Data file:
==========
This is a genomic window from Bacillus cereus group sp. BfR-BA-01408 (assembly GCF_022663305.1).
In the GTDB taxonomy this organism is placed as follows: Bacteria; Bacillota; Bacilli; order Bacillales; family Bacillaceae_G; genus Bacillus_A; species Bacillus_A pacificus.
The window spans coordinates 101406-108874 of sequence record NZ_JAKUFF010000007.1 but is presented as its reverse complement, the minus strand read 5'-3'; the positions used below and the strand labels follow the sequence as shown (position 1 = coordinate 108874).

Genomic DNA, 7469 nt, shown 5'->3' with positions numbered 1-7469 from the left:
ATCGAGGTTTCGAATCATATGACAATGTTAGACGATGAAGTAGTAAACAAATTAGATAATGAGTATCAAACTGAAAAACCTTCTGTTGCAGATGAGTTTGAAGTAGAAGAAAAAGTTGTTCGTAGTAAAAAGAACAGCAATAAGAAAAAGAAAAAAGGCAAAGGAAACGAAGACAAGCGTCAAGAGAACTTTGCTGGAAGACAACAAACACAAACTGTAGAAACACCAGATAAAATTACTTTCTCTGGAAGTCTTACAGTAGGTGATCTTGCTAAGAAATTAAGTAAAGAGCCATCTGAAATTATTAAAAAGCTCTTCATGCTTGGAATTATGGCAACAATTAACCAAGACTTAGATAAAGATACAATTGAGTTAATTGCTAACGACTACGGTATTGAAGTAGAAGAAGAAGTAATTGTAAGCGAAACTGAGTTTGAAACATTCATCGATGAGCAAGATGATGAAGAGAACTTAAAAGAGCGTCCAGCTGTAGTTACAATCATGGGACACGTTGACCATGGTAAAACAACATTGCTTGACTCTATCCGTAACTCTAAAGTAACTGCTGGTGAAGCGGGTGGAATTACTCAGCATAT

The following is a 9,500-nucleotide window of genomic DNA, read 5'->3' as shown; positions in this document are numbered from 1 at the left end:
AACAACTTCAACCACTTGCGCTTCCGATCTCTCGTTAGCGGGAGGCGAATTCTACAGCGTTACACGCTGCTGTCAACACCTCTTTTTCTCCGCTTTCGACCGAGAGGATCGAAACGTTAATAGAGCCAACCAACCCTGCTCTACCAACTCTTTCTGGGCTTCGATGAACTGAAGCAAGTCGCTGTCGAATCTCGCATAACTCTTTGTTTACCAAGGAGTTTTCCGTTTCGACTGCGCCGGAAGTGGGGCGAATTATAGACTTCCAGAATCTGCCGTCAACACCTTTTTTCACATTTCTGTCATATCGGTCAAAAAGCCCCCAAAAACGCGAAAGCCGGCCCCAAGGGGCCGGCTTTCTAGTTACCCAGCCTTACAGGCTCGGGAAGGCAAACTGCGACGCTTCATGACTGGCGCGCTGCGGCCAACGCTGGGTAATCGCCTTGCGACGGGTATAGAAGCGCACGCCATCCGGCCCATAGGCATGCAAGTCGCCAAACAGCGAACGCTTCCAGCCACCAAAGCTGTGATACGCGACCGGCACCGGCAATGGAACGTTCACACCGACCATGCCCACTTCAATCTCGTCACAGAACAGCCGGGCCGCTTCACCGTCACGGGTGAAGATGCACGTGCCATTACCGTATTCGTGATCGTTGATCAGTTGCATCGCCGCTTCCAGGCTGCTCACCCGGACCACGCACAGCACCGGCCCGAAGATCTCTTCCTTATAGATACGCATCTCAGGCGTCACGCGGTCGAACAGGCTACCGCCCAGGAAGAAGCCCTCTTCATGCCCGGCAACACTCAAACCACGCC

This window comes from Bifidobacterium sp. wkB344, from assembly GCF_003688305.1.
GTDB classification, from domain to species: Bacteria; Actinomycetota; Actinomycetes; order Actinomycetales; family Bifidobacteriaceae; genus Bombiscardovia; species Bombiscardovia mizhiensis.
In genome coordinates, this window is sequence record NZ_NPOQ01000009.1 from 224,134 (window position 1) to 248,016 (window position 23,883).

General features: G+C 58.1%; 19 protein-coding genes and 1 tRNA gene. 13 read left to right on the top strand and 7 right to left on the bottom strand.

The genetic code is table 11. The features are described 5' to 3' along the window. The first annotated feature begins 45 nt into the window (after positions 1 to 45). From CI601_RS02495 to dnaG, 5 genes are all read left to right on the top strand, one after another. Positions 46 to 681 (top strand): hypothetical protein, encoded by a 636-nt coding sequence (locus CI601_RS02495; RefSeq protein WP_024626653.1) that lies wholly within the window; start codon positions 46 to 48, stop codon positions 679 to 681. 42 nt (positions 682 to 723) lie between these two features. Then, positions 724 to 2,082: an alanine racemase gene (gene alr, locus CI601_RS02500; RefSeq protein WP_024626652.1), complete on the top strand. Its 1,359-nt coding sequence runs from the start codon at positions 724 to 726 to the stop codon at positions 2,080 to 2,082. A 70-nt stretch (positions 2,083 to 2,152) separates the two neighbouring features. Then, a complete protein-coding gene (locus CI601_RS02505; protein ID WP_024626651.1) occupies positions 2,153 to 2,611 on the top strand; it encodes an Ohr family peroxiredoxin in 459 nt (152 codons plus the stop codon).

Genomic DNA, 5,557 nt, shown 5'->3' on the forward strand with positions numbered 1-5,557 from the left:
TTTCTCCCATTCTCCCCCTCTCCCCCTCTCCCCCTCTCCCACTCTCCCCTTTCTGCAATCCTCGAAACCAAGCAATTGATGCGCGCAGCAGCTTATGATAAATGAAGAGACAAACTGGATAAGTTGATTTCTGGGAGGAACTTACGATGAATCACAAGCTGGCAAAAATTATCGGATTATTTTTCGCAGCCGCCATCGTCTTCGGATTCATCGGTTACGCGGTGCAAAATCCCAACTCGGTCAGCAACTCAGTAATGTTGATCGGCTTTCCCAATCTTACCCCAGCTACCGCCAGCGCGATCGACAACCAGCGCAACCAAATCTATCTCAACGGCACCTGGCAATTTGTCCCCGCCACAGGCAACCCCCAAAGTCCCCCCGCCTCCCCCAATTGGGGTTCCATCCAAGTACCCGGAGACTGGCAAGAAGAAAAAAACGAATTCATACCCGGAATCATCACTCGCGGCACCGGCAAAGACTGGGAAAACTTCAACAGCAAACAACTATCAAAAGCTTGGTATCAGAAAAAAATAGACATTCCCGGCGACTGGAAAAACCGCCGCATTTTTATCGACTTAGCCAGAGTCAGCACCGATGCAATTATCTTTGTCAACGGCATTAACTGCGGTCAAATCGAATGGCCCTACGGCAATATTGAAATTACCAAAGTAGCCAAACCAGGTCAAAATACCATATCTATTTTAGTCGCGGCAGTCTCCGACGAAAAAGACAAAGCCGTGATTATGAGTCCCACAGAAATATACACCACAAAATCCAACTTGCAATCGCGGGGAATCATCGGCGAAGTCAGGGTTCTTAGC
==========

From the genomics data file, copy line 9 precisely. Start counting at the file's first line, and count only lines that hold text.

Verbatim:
GTDB classification, from domain to species: Bacteria; Actinomycetota; Actinomycetes; order Actinomycetales; family Bifidobacteriaceae; genus Bombiscardovia; species Bombiscardovia mizhiensis.